Since her son was allegedly hunted down by three white men and shot to death while out for a jog, Wanda Cooper-Jones said the memories of the life her son led and her quest for justice have sustained her over the past 365 days.
Tuesday marks the one-year anniversary of the death of her son, 25-year-old Ahmaud Arbery, and Cooper-Jones said she plans to celebrate his life instead of dwelling on how he was chased and shot to death near his Brunswick, Georgia, home.
She and family members plan to hold a candlelight vigil at her son's gravesite on Tuesday. They also plan to file a wrongful death lawsuit against the three men charged in her son's death and against the Glynn County, Georgia, Police Department, alleging it shares accountability by encouraging its residents to rely on vigilante justice, the family's attorney Lee Merritt told ABC News.
"I'm basically trying to just make it through the day. Each day is different," Cooper-Jones said in an interview with ABC News. "Try not to dwell on so much of what happened and try to celebrate the son that I had that was taken away from me so tragically. I'm trying to think about the good memories that we shared, and that basically gets me through the day."
Cooper-Jones said she also plans to use the solemn occasion to launch the Ahmaud Arbery Foundation, which will focus on combating racial injustice.
On Feb. 23, 2020, Arbery was out for an afternoon jog in the Satilla Shores neighborhood of Brunswick when he stopped and went into a house under construction, according to the Georgia Bureau of Investigation. Surveillance video showed Arbery, who lived in another neighborhood of Brunswick, inside the unsecured house looking around, possibly for a water source, and then leaving, authorities said.
Arbery continued jogging past the home of Gregory McMichael, 64, a former Georgia police officer who was in front of his residence working on his boat. McMichael spotted Arbery and believed he matched the description of a burglary suspect seen on a surveillance video posted online by his neighborhood association, according to investigators.
Investigators said Gregory McMichael armed himself with a .357 Magnum revolver, which had been issued to him when he worked for the Glynn County Police Department and called his son, who allegedly armed himself with a pump-action shotgun. They got into a pickup truck together and went after Arbery, investigators said.
The McMichaels ordered Arbery to stop, but he kept running, investigators said. The father and son allegedly chased after him in their truck as Arbery tried to evade them, officials said.
William "Roddie" Bryan, a neighbor of the McMichaels, is accused of helping the father and son corner Arbery by allegedly using his pickup truck to block Arbery's path and striking him with enough force to dent his vehicle, investigators said.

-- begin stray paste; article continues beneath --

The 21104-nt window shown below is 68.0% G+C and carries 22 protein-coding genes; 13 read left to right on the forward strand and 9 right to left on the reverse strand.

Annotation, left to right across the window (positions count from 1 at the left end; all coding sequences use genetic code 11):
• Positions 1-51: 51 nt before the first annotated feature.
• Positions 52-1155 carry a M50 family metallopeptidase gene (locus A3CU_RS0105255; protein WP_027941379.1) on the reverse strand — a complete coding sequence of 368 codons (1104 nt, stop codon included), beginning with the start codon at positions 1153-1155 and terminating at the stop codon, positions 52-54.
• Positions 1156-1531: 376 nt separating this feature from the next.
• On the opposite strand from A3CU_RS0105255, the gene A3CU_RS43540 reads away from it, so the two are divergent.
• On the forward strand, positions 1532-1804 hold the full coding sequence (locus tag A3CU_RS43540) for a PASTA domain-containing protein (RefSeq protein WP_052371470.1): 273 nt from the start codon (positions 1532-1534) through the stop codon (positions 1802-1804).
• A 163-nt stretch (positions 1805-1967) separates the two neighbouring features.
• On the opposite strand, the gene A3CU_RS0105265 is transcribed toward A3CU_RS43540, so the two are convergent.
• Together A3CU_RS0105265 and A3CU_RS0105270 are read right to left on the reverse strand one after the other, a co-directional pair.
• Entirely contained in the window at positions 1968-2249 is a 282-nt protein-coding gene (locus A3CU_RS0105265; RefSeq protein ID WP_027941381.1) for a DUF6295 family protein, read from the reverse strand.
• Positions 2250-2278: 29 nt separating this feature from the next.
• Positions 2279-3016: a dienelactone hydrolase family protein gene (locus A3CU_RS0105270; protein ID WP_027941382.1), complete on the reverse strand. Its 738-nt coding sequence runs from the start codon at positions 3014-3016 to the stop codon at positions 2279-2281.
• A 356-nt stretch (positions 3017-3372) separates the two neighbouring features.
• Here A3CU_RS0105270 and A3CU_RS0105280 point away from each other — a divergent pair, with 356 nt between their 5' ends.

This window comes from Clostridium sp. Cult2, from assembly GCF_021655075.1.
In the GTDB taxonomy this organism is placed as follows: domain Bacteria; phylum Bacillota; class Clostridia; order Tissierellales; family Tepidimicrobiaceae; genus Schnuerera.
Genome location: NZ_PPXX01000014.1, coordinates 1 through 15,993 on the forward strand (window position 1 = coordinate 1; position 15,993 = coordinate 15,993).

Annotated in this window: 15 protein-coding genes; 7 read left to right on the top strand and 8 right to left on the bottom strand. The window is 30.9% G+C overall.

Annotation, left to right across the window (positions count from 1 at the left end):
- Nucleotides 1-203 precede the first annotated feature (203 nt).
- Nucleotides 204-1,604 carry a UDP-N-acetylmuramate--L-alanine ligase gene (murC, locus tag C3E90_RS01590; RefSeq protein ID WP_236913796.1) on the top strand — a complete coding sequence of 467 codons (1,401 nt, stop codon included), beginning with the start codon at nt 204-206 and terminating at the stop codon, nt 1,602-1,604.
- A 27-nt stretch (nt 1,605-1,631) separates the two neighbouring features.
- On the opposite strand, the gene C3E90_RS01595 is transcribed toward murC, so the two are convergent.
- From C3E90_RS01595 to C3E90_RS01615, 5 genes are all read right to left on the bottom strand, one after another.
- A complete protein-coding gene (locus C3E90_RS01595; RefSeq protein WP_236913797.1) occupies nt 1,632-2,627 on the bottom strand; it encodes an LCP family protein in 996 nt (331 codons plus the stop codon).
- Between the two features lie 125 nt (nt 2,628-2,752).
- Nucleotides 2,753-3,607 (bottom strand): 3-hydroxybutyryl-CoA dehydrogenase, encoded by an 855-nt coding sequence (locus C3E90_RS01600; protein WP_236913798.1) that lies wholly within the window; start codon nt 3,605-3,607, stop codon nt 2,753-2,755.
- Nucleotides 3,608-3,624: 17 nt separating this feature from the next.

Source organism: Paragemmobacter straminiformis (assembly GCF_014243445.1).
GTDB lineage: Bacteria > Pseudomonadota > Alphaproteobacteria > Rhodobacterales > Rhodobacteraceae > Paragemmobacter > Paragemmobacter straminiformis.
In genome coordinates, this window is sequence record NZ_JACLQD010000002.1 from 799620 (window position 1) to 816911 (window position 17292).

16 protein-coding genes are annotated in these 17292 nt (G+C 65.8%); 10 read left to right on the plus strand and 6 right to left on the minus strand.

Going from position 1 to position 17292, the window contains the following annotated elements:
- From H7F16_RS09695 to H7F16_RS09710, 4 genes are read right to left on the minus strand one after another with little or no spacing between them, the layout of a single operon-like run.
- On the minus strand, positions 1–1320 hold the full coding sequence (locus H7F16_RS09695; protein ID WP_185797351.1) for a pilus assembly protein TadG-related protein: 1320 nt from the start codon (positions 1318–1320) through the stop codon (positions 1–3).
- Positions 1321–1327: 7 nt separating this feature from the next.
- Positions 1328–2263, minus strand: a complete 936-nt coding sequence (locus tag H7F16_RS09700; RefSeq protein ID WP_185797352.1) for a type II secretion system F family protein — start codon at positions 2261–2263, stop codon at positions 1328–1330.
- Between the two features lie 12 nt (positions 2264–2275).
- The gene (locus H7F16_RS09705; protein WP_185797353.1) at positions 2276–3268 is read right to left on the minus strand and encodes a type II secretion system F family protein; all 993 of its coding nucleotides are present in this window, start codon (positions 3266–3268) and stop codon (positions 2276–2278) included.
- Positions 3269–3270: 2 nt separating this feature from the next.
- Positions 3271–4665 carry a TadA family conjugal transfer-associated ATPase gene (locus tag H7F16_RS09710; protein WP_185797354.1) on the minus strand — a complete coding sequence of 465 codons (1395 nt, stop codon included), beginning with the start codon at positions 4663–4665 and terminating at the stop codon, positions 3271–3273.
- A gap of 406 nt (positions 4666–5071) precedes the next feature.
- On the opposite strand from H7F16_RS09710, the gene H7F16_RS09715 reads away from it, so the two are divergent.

Eventually, Arbery found himself trapped between the McMichaels' truck and Bryan's vehicle, state investigators said. Travis McMichael, 34, got out of the truck with his shotgun, and he and Arbery began to fight in the street, authorities said.
Part of the confrontation was caught on a cell phone video taken by Bryan. The footage showed the first shotgun blast allegedly fired by Travis McMichael hitting Arbery in the chest and showing Arbery's white T-shirt immediately soaked in blood.
Arbery was shot two additional times, once in the upper left chest and in the right wrist. Despite his wounds, he attempted to run but collapsed and died at the scene.
During a preliminary hearing in June for the McMichaels and Bryan, Richard Dial, a special agent for the Georgia Bureau of Investigation, testified that Bryan told investigators that during the fatal confrontation, he heard Travis McMichael yell a racial slur to Arbery as he lay dying on the ground.
Travis and Gregory McMichael were arrested on May 8, about three months after the killing, and charged with murder and aggravated assault. Bryan, 50, who claimed through his attorney in media interviews that he had no involvement in the incident, was arrested on May 22 and charged with felony murder and criminal attempt to commit false imprisonment.
All three have pleaded not guilty and have been ordered to stand trial.
Merritt told ABC News that the indictments against the men are just a "first step on the road to justice."
"That is a great sign of relief for that community and Miss Wanda Cooper-Jones specifically, but it can't stop there. An indictment is not enough," Merritt said. "We need a vigorous prosecution or appropriate sentence, which we believe is these men in jail for the rest of their lives."
Cooper-Jones said she hopes to spend more time on Tuesday remembering how her "baby boy" lived and less time thinking of how he died.
"Ahmad was loved, and not only was he loved, Ahmaud allowed himself to love," Cooper-Jones said. "Ahmaud was a brother. He was an uncle, he was a grandson. He was a nephew. Ahmaud was more than just a jogger who decided to jog on that Sunday afternoon. Ahmaud was loved by many."